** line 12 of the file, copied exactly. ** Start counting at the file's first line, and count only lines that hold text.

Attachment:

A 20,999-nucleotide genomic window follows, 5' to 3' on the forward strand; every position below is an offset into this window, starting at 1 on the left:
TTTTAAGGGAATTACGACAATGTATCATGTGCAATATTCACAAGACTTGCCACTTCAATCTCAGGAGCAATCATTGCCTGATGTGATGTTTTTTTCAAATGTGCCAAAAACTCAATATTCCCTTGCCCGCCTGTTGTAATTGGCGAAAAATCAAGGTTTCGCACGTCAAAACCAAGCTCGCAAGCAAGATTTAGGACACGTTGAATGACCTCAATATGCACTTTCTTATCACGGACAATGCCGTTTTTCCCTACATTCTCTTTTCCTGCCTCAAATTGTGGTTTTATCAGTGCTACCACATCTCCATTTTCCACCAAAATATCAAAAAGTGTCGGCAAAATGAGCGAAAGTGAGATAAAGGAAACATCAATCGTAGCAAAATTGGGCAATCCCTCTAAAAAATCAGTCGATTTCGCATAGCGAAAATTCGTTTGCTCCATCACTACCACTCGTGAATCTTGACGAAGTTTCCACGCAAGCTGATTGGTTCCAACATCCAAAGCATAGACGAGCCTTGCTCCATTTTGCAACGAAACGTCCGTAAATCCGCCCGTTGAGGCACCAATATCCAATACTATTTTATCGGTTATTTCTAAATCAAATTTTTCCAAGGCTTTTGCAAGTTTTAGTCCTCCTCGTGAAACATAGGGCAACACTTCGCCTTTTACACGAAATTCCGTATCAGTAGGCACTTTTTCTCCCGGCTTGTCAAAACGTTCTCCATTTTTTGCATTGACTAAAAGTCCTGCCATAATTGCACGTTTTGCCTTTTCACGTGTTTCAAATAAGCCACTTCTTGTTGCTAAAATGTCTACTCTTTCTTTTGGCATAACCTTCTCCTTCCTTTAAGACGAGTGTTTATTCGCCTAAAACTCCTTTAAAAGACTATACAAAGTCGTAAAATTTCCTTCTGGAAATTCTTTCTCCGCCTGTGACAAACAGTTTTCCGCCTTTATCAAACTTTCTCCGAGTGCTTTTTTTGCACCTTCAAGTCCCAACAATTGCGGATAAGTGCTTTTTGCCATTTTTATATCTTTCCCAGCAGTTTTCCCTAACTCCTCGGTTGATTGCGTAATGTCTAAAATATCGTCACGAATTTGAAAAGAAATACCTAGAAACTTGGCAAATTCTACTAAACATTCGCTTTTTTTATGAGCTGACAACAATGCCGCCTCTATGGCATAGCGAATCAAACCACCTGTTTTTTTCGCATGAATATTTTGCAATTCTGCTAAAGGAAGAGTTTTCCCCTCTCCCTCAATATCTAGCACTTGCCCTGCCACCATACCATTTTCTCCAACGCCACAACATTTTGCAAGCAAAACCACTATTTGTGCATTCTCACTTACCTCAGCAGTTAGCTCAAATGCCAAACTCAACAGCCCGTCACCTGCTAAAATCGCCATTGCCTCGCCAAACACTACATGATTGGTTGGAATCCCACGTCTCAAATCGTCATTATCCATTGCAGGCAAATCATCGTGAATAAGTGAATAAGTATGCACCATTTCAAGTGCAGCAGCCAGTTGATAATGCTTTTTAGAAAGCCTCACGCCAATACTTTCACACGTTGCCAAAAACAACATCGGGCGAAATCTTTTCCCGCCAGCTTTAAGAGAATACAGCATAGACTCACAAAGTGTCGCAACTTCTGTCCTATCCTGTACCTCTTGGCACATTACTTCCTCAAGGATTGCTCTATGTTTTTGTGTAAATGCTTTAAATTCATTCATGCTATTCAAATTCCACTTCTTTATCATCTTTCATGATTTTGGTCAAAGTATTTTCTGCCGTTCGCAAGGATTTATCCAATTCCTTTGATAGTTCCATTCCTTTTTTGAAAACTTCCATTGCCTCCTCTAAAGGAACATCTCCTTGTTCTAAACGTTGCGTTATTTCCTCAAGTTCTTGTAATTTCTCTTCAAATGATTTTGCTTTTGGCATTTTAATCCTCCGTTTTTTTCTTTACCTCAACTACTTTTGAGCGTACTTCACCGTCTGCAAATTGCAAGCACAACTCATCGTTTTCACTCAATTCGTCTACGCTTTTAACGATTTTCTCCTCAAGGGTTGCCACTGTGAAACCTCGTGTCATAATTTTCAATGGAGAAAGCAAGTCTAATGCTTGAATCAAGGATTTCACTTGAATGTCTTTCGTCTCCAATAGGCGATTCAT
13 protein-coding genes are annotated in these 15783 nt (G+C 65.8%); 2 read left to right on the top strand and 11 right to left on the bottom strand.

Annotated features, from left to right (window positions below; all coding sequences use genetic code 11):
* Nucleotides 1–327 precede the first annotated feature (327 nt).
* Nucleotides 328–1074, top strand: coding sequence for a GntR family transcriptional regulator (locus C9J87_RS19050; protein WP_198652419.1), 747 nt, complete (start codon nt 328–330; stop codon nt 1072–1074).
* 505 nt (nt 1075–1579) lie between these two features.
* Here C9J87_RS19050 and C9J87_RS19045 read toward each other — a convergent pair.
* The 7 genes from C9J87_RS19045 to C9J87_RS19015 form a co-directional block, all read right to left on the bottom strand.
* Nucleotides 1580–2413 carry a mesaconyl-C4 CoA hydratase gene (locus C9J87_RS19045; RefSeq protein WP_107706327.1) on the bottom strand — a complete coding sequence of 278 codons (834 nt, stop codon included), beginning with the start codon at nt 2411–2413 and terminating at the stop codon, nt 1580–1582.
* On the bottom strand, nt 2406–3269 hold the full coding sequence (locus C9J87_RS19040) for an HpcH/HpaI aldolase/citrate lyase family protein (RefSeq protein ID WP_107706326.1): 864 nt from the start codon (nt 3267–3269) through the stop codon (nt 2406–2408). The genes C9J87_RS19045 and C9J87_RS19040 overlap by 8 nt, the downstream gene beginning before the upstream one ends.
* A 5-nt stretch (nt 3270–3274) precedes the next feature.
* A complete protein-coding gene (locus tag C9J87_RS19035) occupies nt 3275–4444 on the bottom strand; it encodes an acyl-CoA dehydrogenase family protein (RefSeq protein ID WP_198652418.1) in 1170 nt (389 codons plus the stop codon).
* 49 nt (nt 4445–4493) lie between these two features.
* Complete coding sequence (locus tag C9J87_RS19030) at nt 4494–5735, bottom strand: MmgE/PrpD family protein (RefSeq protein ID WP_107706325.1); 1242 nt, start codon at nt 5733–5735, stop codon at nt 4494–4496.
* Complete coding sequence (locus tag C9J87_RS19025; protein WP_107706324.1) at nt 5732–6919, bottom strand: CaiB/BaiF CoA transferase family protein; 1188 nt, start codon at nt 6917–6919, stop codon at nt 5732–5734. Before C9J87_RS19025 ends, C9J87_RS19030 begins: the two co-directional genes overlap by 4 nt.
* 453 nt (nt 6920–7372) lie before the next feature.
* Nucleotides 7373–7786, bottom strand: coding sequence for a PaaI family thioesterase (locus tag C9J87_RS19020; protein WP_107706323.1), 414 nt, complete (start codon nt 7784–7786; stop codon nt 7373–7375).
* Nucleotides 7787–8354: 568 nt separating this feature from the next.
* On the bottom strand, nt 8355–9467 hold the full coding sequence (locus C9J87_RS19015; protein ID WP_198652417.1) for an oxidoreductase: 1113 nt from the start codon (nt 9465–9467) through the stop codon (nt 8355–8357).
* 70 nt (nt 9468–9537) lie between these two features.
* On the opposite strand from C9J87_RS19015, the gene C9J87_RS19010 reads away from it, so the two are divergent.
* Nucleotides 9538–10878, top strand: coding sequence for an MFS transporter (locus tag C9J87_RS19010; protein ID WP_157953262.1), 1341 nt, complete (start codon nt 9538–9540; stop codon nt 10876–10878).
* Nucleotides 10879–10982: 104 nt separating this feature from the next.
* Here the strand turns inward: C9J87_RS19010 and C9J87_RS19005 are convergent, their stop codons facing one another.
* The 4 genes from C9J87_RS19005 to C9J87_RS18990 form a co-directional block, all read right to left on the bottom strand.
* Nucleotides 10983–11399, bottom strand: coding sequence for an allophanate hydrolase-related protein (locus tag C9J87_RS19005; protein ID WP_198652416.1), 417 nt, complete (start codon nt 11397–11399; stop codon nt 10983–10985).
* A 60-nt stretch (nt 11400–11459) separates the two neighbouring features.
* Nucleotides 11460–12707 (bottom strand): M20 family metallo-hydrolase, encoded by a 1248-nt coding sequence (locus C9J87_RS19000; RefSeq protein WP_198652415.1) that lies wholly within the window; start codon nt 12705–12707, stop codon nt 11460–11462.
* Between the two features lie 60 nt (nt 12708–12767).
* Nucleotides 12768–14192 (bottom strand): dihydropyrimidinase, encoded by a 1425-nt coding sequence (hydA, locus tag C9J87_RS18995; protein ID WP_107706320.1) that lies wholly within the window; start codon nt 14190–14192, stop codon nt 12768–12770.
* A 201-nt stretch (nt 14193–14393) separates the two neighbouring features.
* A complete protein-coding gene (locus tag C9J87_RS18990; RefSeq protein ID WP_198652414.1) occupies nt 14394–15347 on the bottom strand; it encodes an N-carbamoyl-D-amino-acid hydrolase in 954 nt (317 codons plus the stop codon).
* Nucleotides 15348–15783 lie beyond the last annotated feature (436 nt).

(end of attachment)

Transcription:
* A 5-nt stretch (nt 3270–3274) precedes the next feature.